In those first few weeks and months after Caemon died, I physically felt like I was missing something. I was missing a good thirty pounds that I needed to heft. I was missing the closeness a little boy shares with his mommy too: skinny arms draped around my neck, a sleepy head resting on my shoulder, soft little hands playing with own hands or moles or—one of Caemon’s favorites—my collarbones. In those early months, I could close my eyes and instantly feel the weight of him.

It’s harder to access that sensation now. After nearly ten months without touching or holding my son, sometimes I have to reach further to remember that feeling of carrying his weight, and there is a new grief in that. I am finding my arms that were once strong enough to carry around thirty pounds of boy as well as all of our gear, maybe even a cat, are weakening such that I don’t want to heft heavy objects anymore. I find myself surprised when I strain to pick up something that was once so easy, saddened that such resistance is so unfamiliar now.

The sort of strength training we undergo as parents is the best sort. Our muscles adapt slowly to our growing children so that we become stronger as their weight becomes greater. It was true in the hospital too that the more burden we were offered, the more we carried and even normalized because what else is a parent to do but carry the weight of the child, and when necessary, the weight of the child’s illness, the weight of circumstance and need and fear and pain?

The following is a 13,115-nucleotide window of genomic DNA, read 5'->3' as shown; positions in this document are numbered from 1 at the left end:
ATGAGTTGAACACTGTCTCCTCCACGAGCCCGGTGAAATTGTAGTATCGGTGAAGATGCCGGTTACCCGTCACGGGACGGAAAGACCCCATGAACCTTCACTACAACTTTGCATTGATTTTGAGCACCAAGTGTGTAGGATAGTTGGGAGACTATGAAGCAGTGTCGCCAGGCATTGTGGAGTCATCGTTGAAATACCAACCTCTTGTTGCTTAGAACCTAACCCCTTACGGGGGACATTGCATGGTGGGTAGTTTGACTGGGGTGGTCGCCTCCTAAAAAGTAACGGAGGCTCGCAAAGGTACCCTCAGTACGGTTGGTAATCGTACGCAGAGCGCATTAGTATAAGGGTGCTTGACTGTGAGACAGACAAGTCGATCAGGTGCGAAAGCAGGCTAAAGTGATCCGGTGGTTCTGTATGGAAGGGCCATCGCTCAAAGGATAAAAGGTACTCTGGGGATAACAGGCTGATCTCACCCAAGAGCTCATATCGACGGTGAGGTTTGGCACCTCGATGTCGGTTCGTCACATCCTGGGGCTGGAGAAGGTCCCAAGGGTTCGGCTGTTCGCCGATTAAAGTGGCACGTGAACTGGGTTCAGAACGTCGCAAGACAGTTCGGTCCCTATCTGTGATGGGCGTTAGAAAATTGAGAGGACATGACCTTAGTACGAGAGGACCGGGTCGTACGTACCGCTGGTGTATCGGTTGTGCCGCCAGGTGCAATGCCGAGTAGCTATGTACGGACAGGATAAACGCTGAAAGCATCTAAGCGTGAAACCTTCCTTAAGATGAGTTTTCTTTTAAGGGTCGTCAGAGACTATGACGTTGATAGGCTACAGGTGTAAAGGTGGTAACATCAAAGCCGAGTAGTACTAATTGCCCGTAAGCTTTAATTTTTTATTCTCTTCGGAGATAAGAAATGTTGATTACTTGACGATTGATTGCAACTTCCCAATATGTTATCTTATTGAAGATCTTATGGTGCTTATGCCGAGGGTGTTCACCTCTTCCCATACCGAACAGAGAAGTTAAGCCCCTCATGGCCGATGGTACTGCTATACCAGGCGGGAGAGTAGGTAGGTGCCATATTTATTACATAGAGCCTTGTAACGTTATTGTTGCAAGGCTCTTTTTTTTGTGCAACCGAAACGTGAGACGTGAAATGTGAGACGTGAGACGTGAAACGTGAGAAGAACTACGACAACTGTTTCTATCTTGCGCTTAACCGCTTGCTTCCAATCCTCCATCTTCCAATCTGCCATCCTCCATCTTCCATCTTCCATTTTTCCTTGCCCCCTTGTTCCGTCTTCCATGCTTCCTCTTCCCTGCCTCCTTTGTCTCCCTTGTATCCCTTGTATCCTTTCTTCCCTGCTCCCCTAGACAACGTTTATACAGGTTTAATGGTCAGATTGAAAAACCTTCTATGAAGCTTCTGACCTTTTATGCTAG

In Jonathan Safran Foer’s book Extremely Loud and Incredibly Close, the central character, a little boy who has lost his father, frequently describes his grief as “heavy boots,” and this is one of the most apt descriptions of profound grief that I have found. There is an immense weight to grief, one that makes the bereaved feel the gravitational pull is somehow magnified with the loss of a person. Sometimes it feels like a lead apron was somehow sewn into me, that this new burden is forever part of me. But even that I am learning to carry, some days with a bit of grace and others in a lumbering, faltering, fashion that reveals just how heavy this weight really is. But this is the weight I have left; it is my duty to carry it with me, just as it was my duty as Caemon’s mother to carry him. This lead apron, my own heavy boots, they make up the 3-G force of loving my boy and losing him.


Yesterday, Jodi and I attended a wonderful writing retreat focused on grief and healing. A good deal of writing came out of the day, but this poem by Jodi is one piece I will treasure forever. With her permission, of course, I share with you Jodi’s poem, “Sacred.”


Drawing your bath after our family dinner—
Not too hot and not too deep—is my sacred duty.
We will spend the next half hour building and destroying
block towers on the side of the tub;
hiding rubber duckies under colorful, plastic nesting cups;